We got a package from my parents in Turkey recently – a happy sight!-. They love spoiling us (especially the grandchildren!) and the package was full of treats; Turkish delights, pistachio nuts, Turkish coffee and many more. The Turkish delight is a special treat for my children and the real thing is not too sweet but fragrant, moist and full of flavor.
Prior to the arrival of refined sugar in the late 18th century, the Ottomans made a crude version of Turkish Delight using honey or pekmez, a concentrated grape syrup and wheat flour. Haci Bekir, a confectioner of the time, became famous due to his ingenious use of white sugar and corn starch and was summoned to Topkapi Palace to pioneer the development of what is today one of Turkey’s hallmarks. Special recipes for variations of Turkish Delight can be found in all regions of Turkey. Dried fruits, nuts, seeds and desiccated coconut are incorporated into the luscious mouthfuls of fragrant jelly. Sakiz (mastic gum) another ingredient revered by the Sultans, can be used to create a chewier version and is a must if you are preparing rolled up versions of lokum. This recipe is for sade – plain lokum, delicately flavored with fragrant rose water. However, you may wish to add shelled and chopped nuts of your choice – hazelnuts, pistachio nuts or walnuts work extremely well. I strongly suggest making it a day before serving, so that the mixture can settle down well.
My late mother-in-law, dear Penny Mum, absolutely loved Turkish Delight, and this is for her memory.
Serves 6 – 8
Preparation time – 15 minutes Cooking time – 20 minutes
450 gr / 1 lb fine white sugar
470 ml / 1 pint/ 2 cups water
1 teaspoon lemon juice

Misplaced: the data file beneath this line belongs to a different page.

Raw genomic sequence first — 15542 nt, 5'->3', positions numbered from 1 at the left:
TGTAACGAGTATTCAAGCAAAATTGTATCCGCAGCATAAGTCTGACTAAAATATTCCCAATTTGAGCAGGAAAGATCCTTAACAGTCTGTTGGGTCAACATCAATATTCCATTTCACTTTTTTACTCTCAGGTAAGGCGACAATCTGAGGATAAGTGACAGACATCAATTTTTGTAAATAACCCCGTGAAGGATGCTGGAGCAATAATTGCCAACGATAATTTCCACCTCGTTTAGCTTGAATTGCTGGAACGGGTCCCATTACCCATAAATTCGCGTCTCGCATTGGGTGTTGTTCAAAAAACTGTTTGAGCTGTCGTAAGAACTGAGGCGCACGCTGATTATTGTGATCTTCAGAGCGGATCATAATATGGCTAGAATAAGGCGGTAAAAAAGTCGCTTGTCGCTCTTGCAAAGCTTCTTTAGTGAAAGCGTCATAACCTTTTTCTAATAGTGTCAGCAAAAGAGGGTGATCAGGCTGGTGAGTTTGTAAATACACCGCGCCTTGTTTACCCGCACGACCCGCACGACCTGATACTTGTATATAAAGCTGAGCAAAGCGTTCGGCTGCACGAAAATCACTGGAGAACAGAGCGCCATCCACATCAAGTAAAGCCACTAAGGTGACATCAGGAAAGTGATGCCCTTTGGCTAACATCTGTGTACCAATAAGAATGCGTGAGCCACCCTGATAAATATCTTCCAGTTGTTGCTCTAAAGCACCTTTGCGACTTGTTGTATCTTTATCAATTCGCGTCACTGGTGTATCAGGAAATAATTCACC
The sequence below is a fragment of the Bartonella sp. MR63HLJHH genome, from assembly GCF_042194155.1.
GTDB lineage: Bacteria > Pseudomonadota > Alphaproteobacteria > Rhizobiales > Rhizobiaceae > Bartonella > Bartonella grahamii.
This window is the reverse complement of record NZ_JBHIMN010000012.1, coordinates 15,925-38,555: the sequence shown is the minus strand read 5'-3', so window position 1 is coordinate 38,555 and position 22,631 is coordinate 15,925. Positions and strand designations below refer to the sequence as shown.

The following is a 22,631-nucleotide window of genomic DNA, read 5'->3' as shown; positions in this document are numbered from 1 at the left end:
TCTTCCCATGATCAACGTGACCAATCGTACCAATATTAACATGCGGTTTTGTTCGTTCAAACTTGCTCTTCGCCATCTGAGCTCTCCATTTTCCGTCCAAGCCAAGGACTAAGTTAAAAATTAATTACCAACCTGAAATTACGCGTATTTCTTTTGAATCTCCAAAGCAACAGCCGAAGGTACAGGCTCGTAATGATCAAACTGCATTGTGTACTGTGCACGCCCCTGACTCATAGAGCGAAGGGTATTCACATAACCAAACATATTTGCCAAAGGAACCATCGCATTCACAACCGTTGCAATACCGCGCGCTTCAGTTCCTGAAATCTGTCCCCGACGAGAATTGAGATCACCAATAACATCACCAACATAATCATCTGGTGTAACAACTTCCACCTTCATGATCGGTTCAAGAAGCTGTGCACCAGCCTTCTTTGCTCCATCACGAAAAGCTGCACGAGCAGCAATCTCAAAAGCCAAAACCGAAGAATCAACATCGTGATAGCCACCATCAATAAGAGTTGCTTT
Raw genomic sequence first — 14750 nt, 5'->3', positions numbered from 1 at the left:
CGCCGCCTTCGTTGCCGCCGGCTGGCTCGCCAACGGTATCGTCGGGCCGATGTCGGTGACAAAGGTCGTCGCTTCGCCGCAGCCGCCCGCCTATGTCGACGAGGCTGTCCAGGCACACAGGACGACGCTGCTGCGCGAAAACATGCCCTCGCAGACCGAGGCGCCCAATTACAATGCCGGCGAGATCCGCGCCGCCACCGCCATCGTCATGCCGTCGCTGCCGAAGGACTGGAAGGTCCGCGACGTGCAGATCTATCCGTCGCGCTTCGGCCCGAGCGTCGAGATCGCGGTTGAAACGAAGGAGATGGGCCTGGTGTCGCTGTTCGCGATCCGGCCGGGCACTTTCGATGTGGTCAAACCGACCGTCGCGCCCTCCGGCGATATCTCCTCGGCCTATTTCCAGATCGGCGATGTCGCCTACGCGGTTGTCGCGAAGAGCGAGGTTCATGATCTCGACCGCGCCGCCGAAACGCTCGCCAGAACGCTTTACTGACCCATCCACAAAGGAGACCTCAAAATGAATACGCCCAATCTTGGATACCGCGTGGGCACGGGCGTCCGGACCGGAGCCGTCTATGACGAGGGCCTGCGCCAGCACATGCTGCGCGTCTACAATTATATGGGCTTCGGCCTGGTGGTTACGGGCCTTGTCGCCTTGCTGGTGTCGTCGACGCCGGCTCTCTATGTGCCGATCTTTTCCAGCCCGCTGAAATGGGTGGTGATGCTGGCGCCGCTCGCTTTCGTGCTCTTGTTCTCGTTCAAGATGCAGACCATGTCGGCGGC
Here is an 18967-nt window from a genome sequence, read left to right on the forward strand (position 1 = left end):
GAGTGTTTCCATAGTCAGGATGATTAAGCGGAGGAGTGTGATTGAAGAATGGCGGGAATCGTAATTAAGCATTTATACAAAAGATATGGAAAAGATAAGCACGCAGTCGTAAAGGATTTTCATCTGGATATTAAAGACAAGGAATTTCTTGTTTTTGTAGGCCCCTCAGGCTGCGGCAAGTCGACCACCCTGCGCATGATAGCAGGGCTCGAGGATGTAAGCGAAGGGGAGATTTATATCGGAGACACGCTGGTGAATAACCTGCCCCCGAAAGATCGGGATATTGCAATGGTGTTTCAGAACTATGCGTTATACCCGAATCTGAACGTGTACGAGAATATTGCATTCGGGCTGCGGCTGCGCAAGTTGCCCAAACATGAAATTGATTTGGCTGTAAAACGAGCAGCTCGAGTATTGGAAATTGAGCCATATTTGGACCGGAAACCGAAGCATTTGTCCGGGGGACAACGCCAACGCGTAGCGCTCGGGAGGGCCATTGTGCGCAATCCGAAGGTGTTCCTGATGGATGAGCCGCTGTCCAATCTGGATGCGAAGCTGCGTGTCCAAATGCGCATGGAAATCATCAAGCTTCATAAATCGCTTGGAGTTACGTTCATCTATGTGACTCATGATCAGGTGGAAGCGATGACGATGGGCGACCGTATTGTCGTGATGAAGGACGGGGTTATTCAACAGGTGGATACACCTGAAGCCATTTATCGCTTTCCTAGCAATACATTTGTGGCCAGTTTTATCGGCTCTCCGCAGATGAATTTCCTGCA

3 tablespoons rose water
6 tablespoons corn flour / cornstarch
sifted icing sugar / confectioners sugar for dusting
Line a shallow tray or pan (8in square) with a piece of muslin and dust with a little corn flour. Combine the rose water and corn flour to make a smooth paste and set a side.
In a pan combine sugar, water and lemon juice. Bring to the boil, and over a medium heat, stir constantly, allowing the sugar to dissolve and taking care the mixture doesn’t burn.
Add a little of the hot sugar syrup to the rose water and corn flour and mix thoroughly. Remove the pan of sugar syrup from the heat, add the rose water and corn flour mix and whisk thoroughly.
Return to a medium heat, continue to stir until the mixture takes on a clearer appearance and thickens to a jelly type consistency. Remove from the heat; at this point add chopped nuts of your choice (optional).
Pour the mixture onto the prepared tray and allow to cool and set, preferably overnight.
Turn out the lokum onto a work surface well dusted with icing sugar. Remove the muslin, cut into squares, dust generously with more icing sugar and serve.